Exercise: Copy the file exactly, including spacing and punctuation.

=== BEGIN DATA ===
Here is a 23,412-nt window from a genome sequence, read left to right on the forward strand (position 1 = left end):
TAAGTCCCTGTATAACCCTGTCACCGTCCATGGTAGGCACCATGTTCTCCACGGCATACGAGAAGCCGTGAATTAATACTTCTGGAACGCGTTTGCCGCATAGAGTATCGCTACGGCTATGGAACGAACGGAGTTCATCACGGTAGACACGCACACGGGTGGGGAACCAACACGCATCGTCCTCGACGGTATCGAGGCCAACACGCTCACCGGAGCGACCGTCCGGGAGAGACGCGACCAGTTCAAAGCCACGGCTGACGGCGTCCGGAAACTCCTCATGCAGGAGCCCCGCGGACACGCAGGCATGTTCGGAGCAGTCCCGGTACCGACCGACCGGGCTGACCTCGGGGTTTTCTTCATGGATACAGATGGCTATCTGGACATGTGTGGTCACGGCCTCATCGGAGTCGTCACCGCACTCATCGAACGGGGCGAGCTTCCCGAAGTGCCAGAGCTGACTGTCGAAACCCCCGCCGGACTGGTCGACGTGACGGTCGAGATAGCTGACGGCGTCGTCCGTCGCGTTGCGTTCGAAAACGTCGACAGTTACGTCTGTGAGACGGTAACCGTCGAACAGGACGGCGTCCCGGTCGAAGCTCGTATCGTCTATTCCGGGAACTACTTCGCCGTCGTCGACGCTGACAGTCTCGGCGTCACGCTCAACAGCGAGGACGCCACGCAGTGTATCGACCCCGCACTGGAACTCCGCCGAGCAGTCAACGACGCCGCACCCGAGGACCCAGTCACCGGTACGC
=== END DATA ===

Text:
Here is a 23,412-nt window from a genome sequence, read left to right on the forward strand (position 1 = left end):
TAAGTCCCTGTATAACCCTGTCACCGTCCATGGTAGGCACCATGTTCTCCACGGCATACGAGAAGCCGTGAATTAATACTTCTGGAACGCGTTTGCCGCATAGAGTATCGCTACGGCTATGGAACGAACGGAGTTCATCACGGTAGACACGCACACGGGTGGGGAACCAACACGCATCGTCCTCGACGGTATCGAGGCCAACACGCTCACCGGAGCGACCGTCCGGGAGAGACGCGACCAGTTCAAAGCCACGGCTGACGGCGTCCGGAAACTCCTCATGCAGGAGCCCCGCGGACACGCAGGCATGTTCGGAGCAGTCCCGGTACCGACCGACCGGGCTGACCTCGGGGTTTTCTTCATGGATACAGATGGCTATCTGGACATGTGTGGTCACGGCCTCATCGGAGTCGTCACCGCACTCATCGAACGGGGCGAGCTTCCCGAAGTGCCAGAGCTGACTGTCGAAACCCCCGCCGGACTGGTCGACGTGACGGTCGAGATAGCTGACGGCGTCGTCCGTCGCGTTGCGTTCGAAAACGTCGACAGTTACGTCTGTGAGACGGTAACCGTCGAACAGGACGGCGTCCCGGTCGAAGCTCGTATCGTCTATTCCGGGAACTACTTCGCCGTCGTCGACGCTGACAGTCTCGGCGTCACGCTCAACAGCGAGGACGCCACGCAGTGTATCGACCCCGCACTGGAACTCCGCCGAGCAGTCAACGACGCCGCACCCGAGGACCCAGTCACCGGTACGC